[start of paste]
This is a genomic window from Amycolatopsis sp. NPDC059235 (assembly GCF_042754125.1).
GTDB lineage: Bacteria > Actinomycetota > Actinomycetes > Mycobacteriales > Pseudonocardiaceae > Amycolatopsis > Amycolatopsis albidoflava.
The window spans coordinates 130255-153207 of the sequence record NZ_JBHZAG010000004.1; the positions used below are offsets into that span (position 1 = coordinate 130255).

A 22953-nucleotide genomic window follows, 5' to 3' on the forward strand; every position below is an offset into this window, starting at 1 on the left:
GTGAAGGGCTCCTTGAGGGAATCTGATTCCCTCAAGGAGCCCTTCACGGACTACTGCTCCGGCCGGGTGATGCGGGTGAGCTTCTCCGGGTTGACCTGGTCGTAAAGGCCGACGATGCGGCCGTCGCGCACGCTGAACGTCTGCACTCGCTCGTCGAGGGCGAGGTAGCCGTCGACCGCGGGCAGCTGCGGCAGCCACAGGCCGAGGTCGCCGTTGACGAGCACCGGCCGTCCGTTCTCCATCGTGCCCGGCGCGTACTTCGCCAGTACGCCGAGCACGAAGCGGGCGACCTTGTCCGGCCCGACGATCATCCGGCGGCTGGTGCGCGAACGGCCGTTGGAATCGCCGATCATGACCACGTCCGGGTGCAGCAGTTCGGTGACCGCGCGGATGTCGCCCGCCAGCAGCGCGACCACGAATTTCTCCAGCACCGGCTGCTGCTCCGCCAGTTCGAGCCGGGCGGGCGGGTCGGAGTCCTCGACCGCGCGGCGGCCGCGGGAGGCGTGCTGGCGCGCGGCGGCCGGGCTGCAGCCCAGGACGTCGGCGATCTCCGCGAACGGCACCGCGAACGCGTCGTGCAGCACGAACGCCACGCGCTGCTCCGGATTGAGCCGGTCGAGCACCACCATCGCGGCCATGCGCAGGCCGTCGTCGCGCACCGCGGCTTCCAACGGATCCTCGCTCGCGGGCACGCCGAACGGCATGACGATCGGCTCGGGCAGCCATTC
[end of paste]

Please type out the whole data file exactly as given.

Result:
This is a genomic window from Amycolatopsis sp. NPDC059235 (assembly GCF_042754125.1).
GTDB lineage: Bacteria > Actinomycetota > Actinomycetes > Mycobacteriales > Pseudonocardiaceae > Amycolatopsis > Amycolatopsis albidoflava.
The window spans coordinates 130255-153207 of the sequence record NZ_JBHZAG010000004.1; the positions used below are offsets into that span (position 1 = coordinate 130255).

A 22953-nucleotide genomic window follows, 5' to 3' on the forward strand; every position below is an offset into this window, starting at 1 on the left:
GTGAAGGGCTCCTTGAGGGAATCTGATTCCCTCAAGGAGCCCTTCACGGACTACTGCTCCGGCCGGGTGATGCGGGTGAGCTTCTCCGGGTTGACCTGGTCGTAAAGGCCGACGATGCGGCCGTCGCGCACGCTGAACGTCTGCACTCGCTCGTCGAGGGCGAGGTAGCCGTCGACCGCGGGCAGCTGCGGCAGCCACAGGCCGAGGTCGCCGTTGACGAGCACCGGCCGTCCGTTCTCCATCGTGCCCGGCGCGTACTTCGCCAGTACGCCGAGCACGAAGCGGGCGACCTTGTCCGGCCCGACGATCATCCGGCGGCTGGTGCGCGAACGGCCGTTGGAATCGCCGATCATGACCACGTCCGGGTGCAGCAGTTCGGTGACCGCGCGGATGTCGCCCGCCAGCAGCGCGACCACGAATTTCTCCAGCACCGGCTGCTGCTCCGCCAGTTCGAGCCGGGCGGGCGGGTCGGAGTCCTCGACCGCGCGGCGGCCGCGGGAGGCGTGCTGGCGCGCGGCGGCCGGGCTGCAGCCCAGGACGTCGGCGATCTCCGCGAACGGCACCGCGAACGCGTCGTGCAGCACGAACGCCACGCGCTGCTCCGGATTGAGCCGGTCGAGCACCACCATCGCGGCCATGCGCAGGCCGTCGTCGCGCACCGCGGCTTCCAACGGATCCTCGCTCGCGGGCACGCCGAACGGCATGACGATCGGCTCGGGCAGCCATTC